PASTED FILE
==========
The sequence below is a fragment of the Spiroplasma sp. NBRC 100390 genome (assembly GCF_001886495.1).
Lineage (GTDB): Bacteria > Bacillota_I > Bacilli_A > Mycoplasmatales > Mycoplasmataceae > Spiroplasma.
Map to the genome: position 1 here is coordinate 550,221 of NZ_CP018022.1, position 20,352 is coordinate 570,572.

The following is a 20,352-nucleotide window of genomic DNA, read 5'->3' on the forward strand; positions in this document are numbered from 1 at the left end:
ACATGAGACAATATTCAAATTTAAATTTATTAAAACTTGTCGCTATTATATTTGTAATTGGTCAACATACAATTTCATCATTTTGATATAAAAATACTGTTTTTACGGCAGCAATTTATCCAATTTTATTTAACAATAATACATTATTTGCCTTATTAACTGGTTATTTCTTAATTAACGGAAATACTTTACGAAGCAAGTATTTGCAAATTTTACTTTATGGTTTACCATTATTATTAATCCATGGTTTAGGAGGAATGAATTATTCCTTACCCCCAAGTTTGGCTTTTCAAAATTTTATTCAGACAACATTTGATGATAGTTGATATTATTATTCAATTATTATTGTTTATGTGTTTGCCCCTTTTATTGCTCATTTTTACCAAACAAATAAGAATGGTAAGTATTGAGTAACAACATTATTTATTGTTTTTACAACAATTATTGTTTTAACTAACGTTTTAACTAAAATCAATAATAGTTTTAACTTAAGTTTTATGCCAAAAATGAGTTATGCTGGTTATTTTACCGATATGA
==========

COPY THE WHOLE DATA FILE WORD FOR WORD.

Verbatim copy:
The sequence below is a fragment of the Spiroplasma sp. NBRC 100390 genome (assembly GCF_001886495.1).
Lineage (GTDB): Bacteria > Bacillota_I > Bacilli_A > Mycoplasmatales > Mycoplasmataceae > Spiroplasma.
Map to the genome: position 1 here is coordinate 550,221 of NZ_CP018022.1, position 20,352 is coordinate 570,572.

The following is a 20,352-nucleotide window of genomic DNA, read 5'->3' on the forward strand; positions in this document are numbered from 1 at the left end:
ACATGAGACAATATTCAAATTTAAATTTATTAAAACTTGTCGCTATTATATTTGTAATTGGTCAACATACAATTTCATCATTTTGATATAAAAATACTGTTTTTACGGCAGCAATTTATCCAATTTTATTTAACAATAATACATTATTTGCCTTATTAACTGGTTATTTCTTAATTAACGGAAATACTTTACGAAGCAAGTATTTGCAAATTTTACTTTATGGTTTACCATTATTATTAATCCATGGTTTAGGAGGAATGAATTATTCCTTACCCCCAAGTTTGGCTTTTCAAAATTTTATTCAGACAACATTTGATGATAGTTGATATTATTATTCAATTATTATTGTTTATGTGTTTGCCCCTTTTATTGCTCATTTTTACCAAACAAATAAGAATGGTAAGTATTGAGTAACAACATTATTTATTGTTTTTACAACAATTATTGTTTTAACTAACGTTTTAACTAAAATCAATAATAGTTTTAACTTAAGTTTTATGCCAAAAATGAGTTATGCTGGTTATTTTACCGATATGA